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When Delhi Honours J&K Statehood Promise, It Mustn’t Lose Upper Hand Gained from 2019 Reforms

Home Minister Amit Shah with Jammu and Kashmir LG and other top security officials. (Image: Twitter)

Home Minister Amit Shah with Jammu and Kashmir LG and other top security officials. (Image: Twitter)

After August 5, politicians in J&K can no longer use the old playbook wherein they became staunch nationalists when in power and flirted with soft-separatism when out of power.

Reports suggesting that New Delhi is all set to discuss the restoration of statehood to the Union Territory of Jammu and Kashmir with political stakeholders from the region are not really surprising. Home Minister Amit Shah had made a commitment that statehood would be restored as soon as the government of India felt the conditions were conducive for it. The timing of the move does, however, raise some questions.

This is not so much because the situation in the Union Territory (UT) has not shown dramatic improvement. If anything, even the most ardent supporter of the constitutional reforms carried out in the erstwhile state on August 5, 2019 is pleasantly surprised by how quickly things have turned around in the newly formed UT. The question some people will ask about the timing of New Delhi’s purported move is whether it is aimed at invigorating the political process in J&K, or it is aimed at keeping the ball in play in the back-channel talks that are being held with Pakistan.

Rules of the Game Have Changed

Inside J&K, the Centre’s move offers a face-saver to the political parties to jump back into the political fray. If they fail to grab this opportunity, the alternative is political marginalisation because the political process will continue to move ahead regardless of who opts out. Of course, after August 5, the rules of the political game have changed, and the politicians in J&K need to adjust to the new realities. This means that they can no longer use the old playbook in which they became staunch nationalists when they were in power and flirted with soft-separatism when they lost power. More importantly, they will have to reconcile to the sweeping amendments made in Article 370—the Article hasn’t been abrogated because it remains a part of the Constitution. This means that there is also no going back to Article 35A which had been inserted in the Constitution surreptitiously.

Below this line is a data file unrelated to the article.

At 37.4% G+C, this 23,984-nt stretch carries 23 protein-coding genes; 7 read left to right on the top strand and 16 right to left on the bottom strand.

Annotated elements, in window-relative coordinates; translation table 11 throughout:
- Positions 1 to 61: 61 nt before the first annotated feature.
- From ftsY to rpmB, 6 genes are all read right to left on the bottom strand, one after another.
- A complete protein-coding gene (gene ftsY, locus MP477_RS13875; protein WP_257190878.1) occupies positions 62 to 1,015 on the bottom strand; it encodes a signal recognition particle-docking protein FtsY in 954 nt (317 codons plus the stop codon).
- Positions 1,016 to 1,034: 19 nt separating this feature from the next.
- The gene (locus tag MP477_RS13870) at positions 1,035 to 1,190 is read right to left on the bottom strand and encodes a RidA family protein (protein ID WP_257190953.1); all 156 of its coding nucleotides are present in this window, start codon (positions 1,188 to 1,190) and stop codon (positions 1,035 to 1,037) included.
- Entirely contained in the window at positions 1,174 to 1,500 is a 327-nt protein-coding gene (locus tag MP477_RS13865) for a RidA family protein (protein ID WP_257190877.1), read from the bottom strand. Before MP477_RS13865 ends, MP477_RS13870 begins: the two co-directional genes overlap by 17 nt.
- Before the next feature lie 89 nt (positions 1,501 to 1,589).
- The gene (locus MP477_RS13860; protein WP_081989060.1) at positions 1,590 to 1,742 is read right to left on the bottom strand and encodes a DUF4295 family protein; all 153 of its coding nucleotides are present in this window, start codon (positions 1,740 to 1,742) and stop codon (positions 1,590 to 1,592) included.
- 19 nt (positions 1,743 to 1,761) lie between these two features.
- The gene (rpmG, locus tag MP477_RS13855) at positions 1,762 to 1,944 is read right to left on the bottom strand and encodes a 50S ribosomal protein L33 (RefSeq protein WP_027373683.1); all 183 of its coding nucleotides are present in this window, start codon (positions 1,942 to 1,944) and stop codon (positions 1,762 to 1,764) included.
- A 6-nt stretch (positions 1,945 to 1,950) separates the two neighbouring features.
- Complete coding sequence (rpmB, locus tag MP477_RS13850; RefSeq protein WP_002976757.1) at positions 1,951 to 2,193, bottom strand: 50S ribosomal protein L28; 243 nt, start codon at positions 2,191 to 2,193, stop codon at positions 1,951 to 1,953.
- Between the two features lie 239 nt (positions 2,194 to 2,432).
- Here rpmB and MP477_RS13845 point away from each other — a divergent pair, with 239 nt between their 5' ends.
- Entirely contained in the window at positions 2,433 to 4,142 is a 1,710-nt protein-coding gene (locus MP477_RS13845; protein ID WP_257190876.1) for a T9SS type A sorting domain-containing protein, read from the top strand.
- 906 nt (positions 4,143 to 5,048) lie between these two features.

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The new domicile laws in J&K, which are virtually the same as in every other state of the Indian Union and impose many restrictions on acquiring domicile of J&K, are also unlikely to be reversed. The statehood in any case will not be restored overnight. It will require an act of Parliament and cannot be done through an executive order. Also, it isn’t yet clear if statehood will precede or follow the delimitation exercise, which by some accounts will take months if not a year or more. There is some speculation on whether or not full statehood will be restored or it will be truncated statehood in which the Centre will retain some of the powers, especially those pertaining to law and order, security and perhaps even some control over the bureaucracy.

Conflicting Signals from Pakistan

Regardless of whether or not the roadmap that will be discussed in the meeting called by Prime Minister Narendra Modi on June 24 with political leaders from J&K has anything to do with the back-channel talks with Pakistan, it will unfortunately tend to get conflated with it. The question is will the roadmap that is unveiled be enough to keep the back-channel on track.